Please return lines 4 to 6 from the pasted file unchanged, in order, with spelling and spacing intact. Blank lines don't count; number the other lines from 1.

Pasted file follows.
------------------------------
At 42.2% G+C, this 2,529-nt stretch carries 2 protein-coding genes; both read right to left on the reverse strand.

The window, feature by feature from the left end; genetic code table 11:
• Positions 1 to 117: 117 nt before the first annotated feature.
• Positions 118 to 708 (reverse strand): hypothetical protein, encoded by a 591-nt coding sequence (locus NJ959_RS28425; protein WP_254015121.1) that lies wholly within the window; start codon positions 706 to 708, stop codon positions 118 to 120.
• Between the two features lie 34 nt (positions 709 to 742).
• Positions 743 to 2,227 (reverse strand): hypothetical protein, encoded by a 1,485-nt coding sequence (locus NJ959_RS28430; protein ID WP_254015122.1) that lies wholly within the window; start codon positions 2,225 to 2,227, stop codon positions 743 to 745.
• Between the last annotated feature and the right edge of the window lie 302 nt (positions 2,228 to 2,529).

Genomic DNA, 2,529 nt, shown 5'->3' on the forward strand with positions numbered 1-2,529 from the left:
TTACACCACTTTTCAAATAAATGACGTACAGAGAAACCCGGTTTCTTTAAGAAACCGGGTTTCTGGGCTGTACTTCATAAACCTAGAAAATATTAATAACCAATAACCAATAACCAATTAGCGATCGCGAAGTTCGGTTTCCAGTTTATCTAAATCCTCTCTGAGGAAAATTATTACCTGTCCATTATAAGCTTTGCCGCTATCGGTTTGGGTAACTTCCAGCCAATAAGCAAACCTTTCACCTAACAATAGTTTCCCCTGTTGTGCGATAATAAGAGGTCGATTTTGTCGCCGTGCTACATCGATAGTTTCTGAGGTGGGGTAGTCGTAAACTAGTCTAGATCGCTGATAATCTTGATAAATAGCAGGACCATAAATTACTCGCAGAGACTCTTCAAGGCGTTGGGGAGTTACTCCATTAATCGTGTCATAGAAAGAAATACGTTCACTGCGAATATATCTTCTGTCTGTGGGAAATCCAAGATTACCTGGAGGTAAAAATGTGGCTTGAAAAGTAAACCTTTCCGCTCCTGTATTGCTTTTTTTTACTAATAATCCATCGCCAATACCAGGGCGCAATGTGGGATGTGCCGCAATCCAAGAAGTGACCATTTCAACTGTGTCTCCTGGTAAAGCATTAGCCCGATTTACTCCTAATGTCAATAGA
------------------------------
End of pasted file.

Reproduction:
• Positions 118 to 708 (reverse strand): hypothetical protein, encoded by a 591-nt coding sequence (locus NJ959_RS28425; protein WP_254015121.1) that lies wholly within the window; start codon positions 706 to 708, stop codon positions 118 to 120.
• Between the two features lie 34 nt (positions 709 to 742).
• Positions 743 to 2,227 (reverse strand): hypothetical protein, encoded by a 1,485-nt coding sequence (locus NJ959_RS28430; protein ID WP_254015122.1) that lies wholly within the window; start codon positions 2,225 to 2,227, stop codon positions 743 to 745.